Travel to Italy For Heavenly Churches & Temples

There’s one thing that Italy has a lot of – beautiful churches and temples! And luckily for budget conscious people who travel to Italy, a great many of them are also free to visit. So if you’re strolling around a town drop in if you see an open door, you may just be in time for a service with heavenly music or come across an unexpected art treasure.


Of course some churches are just must-visits like the Duomo in Florence. This breathtaking masterpiece of green and white marble is well worth taking a look inside though most its treasures have been removed to a nearby museum. It’s free to enter though you’ll need to pay if you want to climb up into the cupola.

Still in Florence, and for a sniff of times past, head to the Officina Profumo Farmaceutica di Santa Maria Novella in Via della Scala 16. This is one of the oldest pharmacies in the world and part of the Santa Maria Novella church complex. The shop is free to visit and contains some beautiful frescoes as well as wonderful scents from hundreds of years of perfumes and elixirs created by Dominican monks.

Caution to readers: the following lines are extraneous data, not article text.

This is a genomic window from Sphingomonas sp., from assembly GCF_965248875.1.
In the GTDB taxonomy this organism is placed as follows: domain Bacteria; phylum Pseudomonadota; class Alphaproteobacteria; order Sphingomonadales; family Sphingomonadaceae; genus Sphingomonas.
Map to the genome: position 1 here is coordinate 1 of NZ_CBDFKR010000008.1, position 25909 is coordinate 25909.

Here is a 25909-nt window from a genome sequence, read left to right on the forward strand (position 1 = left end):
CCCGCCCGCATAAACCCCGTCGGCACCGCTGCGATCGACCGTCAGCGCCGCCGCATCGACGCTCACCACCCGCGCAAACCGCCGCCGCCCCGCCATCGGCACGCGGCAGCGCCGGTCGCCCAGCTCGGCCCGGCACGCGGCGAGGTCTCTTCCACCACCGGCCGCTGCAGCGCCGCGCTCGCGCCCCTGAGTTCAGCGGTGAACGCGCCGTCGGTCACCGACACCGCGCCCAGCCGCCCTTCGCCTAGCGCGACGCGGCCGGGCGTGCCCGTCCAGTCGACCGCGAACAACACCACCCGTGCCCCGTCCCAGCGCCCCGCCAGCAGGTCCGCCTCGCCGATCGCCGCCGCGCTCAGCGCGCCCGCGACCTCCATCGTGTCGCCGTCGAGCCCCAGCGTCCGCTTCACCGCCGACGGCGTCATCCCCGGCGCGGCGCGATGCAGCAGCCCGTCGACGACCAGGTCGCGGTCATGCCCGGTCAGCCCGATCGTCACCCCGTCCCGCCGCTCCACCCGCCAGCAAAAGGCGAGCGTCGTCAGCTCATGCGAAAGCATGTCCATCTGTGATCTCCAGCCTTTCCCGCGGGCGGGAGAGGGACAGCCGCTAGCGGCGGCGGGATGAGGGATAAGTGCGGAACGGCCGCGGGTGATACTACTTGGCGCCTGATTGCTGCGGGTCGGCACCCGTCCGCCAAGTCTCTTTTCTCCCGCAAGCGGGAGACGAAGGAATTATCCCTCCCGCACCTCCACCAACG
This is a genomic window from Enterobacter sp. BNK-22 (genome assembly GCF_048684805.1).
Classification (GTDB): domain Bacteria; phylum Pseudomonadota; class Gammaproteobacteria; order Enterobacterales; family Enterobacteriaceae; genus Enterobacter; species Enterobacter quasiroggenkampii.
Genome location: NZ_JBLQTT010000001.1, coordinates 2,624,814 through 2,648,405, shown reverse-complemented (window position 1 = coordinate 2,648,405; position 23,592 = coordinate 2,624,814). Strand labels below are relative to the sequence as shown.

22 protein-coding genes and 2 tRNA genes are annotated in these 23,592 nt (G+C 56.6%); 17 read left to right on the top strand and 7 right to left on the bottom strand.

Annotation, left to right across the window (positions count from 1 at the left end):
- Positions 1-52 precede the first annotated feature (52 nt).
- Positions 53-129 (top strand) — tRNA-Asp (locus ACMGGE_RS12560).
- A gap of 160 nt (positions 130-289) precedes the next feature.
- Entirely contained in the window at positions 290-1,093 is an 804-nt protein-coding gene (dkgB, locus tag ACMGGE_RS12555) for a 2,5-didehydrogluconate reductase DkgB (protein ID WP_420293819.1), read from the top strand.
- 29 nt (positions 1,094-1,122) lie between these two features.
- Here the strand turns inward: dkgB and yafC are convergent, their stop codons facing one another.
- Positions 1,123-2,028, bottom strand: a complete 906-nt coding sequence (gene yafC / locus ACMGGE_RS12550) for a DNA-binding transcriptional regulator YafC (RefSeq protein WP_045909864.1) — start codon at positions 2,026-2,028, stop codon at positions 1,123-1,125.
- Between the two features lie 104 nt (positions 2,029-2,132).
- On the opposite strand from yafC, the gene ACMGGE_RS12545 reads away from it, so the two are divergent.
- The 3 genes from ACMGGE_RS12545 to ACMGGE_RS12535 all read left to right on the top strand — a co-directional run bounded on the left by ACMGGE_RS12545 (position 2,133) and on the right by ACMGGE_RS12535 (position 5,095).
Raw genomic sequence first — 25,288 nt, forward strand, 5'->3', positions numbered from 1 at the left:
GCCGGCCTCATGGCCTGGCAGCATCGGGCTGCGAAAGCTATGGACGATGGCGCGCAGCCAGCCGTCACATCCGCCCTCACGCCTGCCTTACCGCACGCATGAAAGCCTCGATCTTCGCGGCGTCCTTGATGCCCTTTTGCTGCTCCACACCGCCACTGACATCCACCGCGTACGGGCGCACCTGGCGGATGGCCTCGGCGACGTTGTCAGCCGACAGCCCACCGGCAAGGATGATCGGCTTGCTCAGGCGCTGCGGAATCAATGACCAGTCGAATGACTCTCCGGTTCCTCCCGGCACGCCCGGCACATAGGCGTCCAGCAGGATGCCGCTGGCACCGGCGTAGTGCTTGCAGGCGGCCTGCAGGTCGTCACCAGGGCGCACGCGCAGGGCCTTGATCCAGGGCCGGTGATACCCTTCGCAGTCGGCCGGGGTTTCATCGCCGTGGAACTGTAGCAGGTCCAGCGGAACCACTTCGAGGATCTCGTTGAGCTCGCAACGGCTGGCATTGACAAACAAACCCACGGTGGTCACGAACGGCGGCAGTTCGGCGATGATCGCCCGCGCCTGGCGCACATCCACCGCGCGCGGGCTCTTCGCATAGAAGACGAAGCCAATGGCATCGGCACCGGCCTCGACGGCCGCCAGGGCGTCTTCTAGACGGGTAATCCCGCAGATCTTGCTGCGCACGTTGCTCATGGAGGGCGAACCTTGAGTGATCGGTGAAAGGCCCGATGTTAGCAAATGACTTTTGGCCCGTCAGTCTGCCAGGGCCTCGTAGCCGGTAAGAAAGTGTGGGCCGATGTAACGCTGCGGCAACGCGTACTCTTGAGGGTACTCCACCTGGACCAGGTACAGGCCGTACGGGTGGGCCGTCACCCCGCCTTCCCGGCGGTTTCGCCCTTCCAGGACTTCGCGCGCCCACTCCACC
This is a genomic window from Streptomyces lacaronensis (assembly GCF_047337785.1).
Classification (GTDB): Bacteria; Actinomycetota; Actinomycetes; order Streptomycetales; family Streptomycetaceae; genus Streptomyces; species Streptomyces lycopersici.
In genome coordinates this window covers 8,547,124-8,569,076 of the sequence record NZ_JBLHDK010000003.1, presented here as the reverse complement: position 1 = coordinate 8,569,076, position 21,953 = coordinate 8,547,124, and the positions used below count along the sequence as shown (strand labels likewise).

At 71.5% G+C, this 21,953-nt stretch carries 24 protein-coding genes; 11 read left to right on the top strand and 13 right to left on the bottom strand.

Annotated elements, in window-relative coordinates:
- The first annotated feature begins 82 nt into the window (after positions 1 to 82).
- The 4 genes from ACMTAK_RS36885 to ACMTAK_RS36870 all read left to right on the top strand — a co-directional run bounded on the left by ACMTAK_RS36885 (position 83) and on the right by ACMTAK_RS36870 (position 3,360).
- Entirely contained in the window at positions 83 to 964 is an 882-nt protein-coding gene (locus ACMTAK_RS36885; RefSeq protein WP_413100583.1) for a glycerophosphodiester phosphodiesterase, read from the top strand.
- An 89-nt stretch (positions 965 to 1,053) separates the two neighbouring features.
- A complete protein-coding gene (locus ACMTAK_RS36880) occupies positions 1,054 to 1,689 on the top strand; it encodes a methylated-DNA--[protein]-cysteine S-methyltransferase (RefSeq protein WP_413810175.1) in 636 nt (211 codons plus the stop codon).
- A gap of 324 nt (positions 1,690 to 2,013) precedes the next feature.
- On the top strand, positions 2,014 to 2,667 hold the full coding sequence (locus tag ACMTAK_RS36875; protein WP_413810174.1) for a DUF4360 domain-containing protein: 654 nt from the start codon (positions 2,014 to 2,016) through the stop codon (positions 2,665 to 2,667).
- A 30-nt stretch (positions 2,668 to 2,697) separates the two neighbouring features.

Venice & Milan

When you travel to Italy make sure you don’t miss out on two of  the country’s most iconic cathedrals, the incredible Byzantine San Marco Basilica in Venice and the magnificent Duomo in Milan, both of which are free to enter for the main part of the church.


Naples also has its share of beautiful churches. For one of the biggest visit Gesù Nuovo Church on the Piazza del Gesù. The Gesù Nuovo Church was originally converted from a 15th century palazzo hence why it doesn’t look like much on the outside, but appearances can be deceiving, inside you’ll find an ornate Baroque church.


If your love of churches knows no bounds then you’ll be happy in Rome, it has more than 900 churches including the Vatican’s incredible Basilica di San Pietro but it also has plenty of temples as well. Among the most well preserved of these is the 2,000 year old Pantheon. This temple to the gods of ancient Rome is famous for its 43 metre high dome, and most importantly, admission is free.

(Photo of San Marco by D&S McSpadden)